Sunday, July 10, 2011

Sympathy for the Devils...or Have All the Saints Sinned?

Two reviews in the NY Times to juxtapose:

Bill Keller nicely summarizes a book on the Popes throughout history, and how they are's sorta complicated, largely a worldly pattern of misfeasance and definitely fallibility.

Meanwhile, reviewer Kevin Boyle makes hay out of the once mighty oak that Clarence Darrow seemed to be. I was struck by the glibness of this line in the review, that "In some of his biggest cases Darrow bought the testimony he needed."

Huh? That would be a pretty big revelation, yet the review contains no evidence for the sweeping conclusion, other than the McNamara case for which Darrow was acquitted.

Also, it is obvious that Boyle is not a trial lawyer, or else he would understand that being persuasive is not simply theater. Boyle further seems to think that a lawyer should not represent another person if he thinks the person is either civilly liable (like the negligent boat captain) or the other did murder someone. I'd call that quaint, but far better minds since antiquity, and especially among our nation's Founders, would find Boyle worse than naive and lacking in perspective as to how societies actually work. They would understand quite clearly that criminal attorneys who represent ardent criminals or even people like Casey Anthony (the latest sensation for those who follow lurid murder cases) are rather heroic, for they put prosecutors to the test--which is a good thing lest prosecutors become all powerful and eventually corrupt. That prosecutors have often poisoned the well through media with lies about the defendant and have themselves suborned perjury from witnesses (often "jailhouse informants") is well known and well documented in a way that I should not be required to do on this Sunday morning...:-)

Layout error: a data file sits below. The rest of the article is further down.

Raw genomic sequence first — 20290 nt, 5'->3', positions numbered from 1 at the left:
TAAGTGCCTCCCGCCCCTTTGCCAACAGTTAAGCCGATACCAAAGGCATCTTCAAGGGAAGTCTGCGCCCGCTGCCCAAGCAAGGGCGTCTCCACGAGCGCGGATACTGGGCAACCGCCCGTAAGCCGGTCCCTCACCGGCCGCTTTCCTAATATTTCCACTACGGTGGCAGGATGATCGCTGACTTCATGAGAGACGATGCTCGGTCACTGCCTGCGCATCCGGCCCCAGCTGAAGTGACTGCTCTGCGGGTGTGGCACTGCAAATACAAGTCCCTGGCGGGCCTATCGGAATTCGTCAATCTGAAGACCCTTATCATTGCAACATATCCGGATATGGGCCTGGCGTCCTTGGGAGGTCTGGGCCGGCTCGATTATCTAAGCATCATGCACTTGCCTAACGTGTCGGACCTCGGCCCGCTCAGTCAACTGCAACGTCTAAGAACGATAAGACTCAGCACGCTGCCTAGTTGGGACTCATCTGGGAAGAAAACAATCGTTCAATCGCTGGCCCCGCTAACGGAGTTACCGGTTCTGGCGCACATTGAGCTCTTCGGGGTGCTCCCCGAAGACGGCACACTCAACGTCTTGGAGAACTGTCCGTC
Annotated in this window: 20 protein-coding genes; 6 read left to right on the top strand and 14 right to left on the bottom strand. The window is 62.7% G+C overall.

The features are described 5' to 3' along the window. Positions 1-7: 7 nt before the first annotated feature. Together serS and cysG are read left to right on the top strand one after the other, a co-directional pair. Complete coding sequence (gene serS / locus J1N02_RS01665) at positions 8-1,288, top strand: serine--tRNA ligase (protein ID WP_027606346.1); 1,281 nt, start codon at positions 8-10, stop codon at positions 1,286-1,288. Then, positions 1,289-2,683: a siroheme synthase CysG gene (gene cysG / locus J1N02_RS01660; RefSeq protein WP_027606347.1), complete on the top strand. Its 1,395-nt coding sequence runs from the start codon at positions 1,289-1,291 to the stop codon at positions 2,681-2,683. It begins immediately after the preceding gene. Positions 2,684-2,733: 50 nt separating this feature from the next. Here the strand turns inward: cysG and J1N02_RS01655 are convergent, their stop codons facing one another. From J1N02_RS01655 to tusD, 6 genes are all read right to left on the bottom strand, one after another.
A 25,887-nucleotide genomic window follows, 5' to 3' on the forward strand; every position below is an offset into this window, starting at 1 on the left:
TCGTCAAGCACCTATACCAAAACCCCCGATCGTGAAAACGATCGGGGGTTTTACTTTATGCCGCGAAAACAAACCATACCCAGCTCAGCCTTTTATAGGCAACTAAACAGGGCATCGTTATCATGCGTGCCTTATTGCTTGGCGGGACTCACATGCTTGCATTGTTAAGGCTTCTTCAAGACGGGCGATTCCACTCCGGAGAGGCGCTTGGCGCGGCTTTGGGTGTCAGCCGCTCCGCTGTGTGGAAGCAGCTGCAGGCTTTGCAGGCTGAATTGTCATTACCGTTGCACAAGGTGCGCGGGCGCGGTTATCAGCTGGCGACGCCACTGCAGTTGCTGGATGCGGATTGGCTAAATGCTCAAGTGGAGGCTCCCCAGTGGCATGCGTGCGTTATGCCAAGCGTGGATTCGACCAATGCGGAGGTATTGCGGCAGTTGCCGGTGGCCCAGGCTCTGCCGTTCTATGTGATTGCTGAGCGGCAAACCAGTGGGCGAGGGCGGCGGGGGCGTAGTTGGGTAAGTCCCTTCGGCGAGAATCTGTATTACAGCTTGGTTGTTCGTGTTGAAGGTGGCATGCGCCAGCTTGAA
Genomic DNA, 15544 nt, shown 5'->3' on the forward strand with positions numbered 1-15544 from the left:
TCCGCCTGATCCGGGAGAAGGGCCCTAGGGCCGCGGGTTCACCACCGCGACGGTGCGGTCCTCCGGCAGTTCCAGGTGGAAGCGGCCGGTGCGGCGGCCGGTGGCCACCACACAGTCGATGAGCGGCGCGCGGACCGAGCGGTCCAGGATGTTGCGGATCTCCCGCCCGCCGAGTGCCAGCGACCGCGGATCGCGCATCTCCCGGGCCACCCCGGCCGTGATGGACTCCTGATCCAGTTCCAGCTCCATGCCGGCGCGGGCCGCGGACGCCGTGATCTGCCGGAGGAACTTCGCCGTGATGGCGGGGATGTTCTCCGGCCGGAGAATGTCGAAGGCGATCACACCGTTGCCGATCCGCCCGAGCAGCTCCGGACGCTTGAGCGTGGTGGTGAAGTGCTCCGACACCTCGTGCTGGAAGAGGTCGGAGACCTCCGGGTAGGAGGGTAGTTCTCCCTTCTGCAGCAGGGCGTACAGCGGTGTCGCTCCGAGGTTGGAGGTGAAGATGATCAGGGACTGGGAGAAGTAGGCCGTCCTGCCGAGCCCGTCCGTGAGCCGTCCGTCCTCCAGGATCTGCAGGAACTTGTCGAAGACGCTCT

It is also remarkable that Boyle sees it as corrupt for Darrow to have received $65,000 from the family of Leopold & Loeb to defend the horrible, murderous brothers who so luridly captured people's imaginations nearly a century ago. What, Darrow was supposed to defend people for free, even when they had the money to pay him?

I wish someone else, even Alan Dershowitz, had written the review of the Darrow books. I am definitely intrigued to learn about the evidence that Darrow suborned perjury from witnesses or bribed jurors. If he did, that would be a deep disappointment to learn. Darrow remains, however, a fascinating and compelling figure in the annals of lawyering and the law. I guess I'll have to check at least the Farrell bio on Darrow, won't I?


Post a Comment

<< Home